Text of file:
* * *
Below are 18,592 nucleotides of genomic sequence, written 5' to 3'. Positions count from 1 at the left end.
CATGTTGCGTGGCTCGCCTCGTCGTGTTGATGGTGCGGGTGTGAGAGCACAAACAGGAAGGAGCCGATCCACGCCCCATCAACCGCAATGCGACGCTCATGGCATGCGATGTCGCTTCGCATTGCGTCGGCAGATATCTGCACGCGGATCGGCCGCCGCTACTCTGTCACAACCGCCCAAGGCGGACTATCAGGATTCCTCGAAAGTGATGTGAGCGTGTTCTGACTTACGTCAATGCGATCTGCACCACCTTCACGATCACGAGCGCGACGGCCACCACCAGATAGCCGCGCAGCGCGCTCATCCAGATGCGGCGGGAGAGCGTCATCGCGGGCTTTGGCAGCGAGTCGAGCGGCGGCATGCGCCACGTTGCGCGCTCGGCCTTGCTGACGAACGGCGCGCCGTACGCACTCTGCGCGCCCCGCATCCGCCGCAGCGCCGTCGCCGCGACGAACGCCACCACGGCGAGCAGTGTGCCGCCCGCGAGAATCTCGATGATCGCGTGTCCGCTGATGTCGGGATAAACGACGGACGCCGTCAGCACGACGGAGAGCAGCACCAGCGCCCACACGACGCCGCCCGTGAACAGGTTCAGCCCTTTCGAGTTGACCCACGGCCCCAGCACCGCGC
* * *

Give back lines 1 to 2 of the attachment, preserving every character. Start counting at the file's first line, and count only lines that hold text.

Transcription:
Below are 18,592 nucleotides of genomic sequence, written 5' to 3'. Positions count from 1 at the left end.
CATGTTGCGTGGCTCGCCTCGTCGTGTTGATGGTGCGGGTGTGAGAGCACAAACAGGAAGGAGCCGATCCACGCCCCATCAACCGCAATGCGACGCTCATGGCATGCGATGTCGCTTCGCATTGCGTCGGCAGATATCTGCACGCGGATCGGCCGCCGCTACTCTGTCACAACCGCCCAAGGCGGACTATCAGGATTCCTCGAAAGTGATGTGAGCGTGTTCTGACTTACGTCAATGCGATCTGCACCACCTTCACGATCACGAGCGCGACGGCCACCACCAGATAGCCGCGCAGCGCGCTCATCCAGATGCGGCGGGAGAGCGTCATCGCGGGCTTTGGCAGCGAGTCGAGCGGCGGCATGCGCCACGTTGCGCGCTCGGCCTTGCTGACGAACGGCGCGCCGTACGCACTCTGCGCGCCCCGCATCCGCCGCAGCGCCGTCGCCGCGACGAACGCCACCACGGCGAGCAGTGTGCCGCCCGCGAGAATCTCGATGATCGCGTGTCCGCTGATGTCGGGATAAACGACGGACGCCGTCAGCACGACGGAGAGCAGCACCAGCGCCCACACGACGCCGCCCGTGAACAGGTTCAGCCCTTTCGAGTTGACCCACGGCCCCAGCACCGCGC